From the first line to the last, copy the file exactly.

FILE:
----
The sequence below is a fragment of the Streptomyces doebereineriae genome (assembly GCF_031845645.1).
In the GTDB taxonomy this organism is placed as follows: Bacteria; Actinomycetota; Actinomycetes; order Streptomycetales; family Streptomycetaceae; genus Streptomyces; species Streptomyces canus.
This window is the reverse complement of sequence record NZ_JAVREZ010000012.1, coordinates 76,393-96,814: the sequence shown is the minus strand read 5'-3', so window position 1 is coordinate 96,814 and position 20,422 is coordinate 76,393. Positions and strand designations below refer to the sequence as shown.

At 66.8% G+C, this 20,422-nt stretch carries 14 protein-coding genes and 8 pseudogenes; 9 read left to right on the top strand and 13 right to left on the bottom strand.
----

The sequence below is a fragment of the Streptomyces doebereineriae genome (assembly GCF_031845645.1).
In the GTDB taxonomy this organism is placed as follows: Bacteria; Actinomycetota; Actinomycetes; order Streptomycetales; family Streptomycetaceae; genus Streptomyces; species Streptomyces canus.
This window is the reverse complement of sequence record NZ_JAVREZ010000012.1, coordinates 76,393-96,814: the sequence shown is the minus strand read 5'-3', so window position 1 is coordinate 96,814 and position 20,422 is coordinate 76,393. Positions and strand designations below refer to the sequence as shown.

At 66.8% G+C, this 20,422-nt stretch carries 14 protein-coding genes and 8 pseudogenes; 9 read left to right on the top strand and 13 right to left on the bottom strand.